As a result, if one is not 65 or does not live in Newark, one gets essentially no benefit whatsoever from "property tax relief" programs funded by the income tax. The Dems have bragged for years that half the budget goes to "property tax relief", but it never reduces the taxes of anyone who actually pays property taxes. Instead, if flows into urban, Democratic coffers.

While hitting the burbs with this huge tax increase, Corzine continues to shower goodies on his urban allies. More money for urban preschool (despite the lack of evidence for the value thereof). Lots of money to avoid governmental layoffs, primarily in urban municipalities. (The 56,000 or so new governmental employees hired in the last decade being sacrosanct). $3.9 billion on school construction in – you guessed it – urban areas, creating, Hizzonor contends, 15,000 new jobs, at the bargain-basement rate of only $240,000 per job. He proposes to increase the earned income tax credit (a form of welfare for the working poor, primarily urbanites).

At the same time, the Legislature busies itself permitting Newark, Elizabeth and other urban areas impose additional taxes on people who don’t actually live – or vote – there.

If all of this socialism produced anything other than total economic collapse, it might sell. But, now, the truth comes out: the only way to underwrite the insatiable appetite of the redistributionist state is with massive taxes on those ever fewer productive people who haven’t fled to PA. Not "the rich", but average folks, who pay the taxes, but reap none of the benefits.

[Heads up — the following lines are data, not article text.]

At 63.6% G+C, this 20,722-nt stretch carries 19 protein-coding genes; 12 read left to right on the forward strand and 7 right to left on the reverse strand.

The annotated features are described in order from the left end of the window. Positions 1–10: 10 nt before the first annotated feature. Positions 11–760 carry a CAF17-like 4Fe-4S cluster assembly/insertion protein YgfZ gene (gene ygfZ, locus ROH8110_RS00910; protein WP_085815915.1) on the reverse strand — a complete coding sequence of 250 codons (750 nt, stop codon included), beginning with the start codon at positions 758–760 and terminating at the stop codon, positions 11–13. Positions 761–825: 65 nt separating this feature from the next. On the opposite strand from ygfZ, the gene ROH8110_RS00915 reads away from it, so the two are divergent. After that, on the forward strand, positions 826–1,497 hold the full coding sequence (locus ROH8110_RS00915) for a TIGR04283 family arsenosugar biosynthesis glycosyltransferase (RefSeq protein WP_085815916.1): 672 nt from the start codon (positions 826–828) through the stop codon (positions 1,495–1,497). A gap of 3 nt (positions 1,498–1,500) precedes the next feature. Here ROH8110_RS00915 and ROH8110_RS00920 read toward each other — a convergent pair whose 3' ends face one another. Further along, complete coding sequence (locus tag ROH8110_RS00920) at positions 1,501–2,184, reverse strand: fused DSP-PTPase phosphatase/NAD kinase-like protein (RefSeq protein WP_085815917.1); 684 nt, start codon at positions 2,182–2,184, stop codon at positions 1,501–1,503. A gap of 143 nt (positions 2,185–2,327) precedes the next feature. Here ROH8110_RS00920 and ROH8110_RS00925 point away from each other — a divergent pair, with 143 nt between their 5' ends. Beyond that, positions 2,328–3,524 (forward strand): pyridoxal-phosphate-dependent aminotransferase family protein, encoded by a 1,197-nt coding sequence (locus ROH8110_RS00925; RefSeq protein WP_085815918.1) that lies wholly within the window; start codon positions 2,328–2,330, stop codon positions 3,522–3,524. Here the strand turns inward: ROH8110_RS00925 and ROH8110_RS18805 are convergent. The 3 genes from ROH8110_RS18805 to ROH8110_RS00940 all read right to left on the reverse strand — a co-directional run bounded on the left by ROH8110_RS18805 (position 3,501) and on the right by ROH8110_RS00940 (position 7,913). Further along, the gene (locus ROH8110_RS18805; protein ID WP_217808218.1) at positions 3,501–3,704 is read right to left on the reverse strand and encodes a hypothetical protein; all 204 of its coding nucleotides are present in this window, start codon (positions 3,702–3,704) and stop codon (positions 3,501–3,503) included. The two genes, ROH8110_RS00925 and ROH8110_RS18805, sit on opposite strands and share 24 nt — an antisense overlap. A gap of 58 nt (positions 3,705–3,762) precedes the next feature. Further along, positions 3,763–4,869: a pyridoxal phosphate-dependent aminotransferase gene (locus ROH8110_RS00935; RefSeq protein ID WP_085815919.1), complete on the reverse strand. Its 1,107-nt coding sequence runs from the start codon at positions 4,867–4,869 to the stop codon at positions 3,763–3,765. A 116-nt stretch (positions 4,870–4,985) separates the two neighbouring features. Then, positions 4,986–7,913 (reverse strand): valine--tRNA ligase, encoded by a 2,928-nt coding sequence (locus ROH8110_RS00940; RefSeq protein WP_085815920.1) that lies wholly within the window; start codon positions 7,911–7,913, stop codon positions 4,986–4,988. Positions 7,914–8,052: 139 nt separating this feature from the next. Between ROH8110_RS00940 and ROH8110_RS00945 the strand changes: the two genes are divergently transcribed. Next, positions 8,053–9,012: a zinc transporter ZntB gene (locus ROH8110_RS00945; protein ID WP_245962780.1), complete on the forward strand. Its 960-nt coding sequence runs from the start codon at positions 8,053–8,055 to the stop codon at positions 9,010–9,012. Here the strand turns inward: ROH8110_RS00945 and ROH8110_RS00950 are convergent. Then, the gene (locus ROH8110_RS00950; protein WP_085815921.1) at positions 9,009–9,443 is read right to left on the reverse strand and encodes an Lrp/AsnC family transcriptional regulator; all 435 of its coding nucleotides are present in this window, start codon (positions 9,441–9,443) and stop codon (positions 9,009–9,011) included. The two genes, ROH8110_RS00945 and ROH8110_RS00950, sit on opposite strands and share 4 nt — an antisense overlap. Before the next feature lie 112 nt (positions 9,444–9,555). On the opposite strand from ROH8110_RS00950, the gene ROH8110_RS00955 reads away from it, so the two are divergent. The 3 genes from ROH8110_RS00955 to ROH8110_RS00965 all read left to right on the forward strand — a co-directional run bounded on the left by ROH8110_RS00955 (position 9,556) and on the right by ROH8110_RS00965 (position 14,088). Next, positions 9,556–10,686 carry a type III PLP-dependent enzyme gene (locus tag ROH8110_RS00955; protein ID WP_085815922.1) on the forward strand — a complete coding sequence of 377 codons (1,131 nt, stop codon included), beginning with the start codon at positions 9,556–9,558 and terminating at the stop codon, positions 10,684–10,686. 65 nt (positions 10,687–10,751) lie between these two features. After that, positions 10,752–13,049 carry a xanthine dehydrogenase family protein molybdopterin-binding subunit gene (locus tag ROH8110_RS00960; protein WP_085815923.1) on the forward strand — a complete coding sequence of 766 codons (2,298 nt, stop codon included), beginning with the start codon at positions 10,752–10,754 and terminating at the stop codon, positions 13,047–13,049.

Maybe, now, the vast middle class will come to understand the horrific costs of these "helpful" programs. Just perhaps, it will come to remember the incontestable truth of Ronald Reagan’s admonition: "the scariest words in the English language are, ‘I’m from the government, and I’m here to help.’"

With Governor Corzine’s "us vs. them" budget, the taxpayers may realize that they are not the beneficiaries of liberalism, but its target. The Governor, true to his priorities, drew very clear lines: he’s with the Pauls, who consume tax dollars, against the Peters, who pay those taxes. No longer can anyone hide the fact that Corzine and the Democrats believe, passionately, that if economic ruin is the price for huge urban spending initiatives, that’s a price they’re willing to make the suburbs pay. They will not permit something as trivial as catastrophe make them rethink their ideology.

More clearly now than ever, government is the demonstrably the problem. It grows unabated, focusing its asserted benefits on Democratic constituencies, concentrating its costs on the suburbs. Corzine and the Democrats just declared open war on the suburbs and the middle class. It’s time for the taxpayers to fight back. Us vs. Them, redux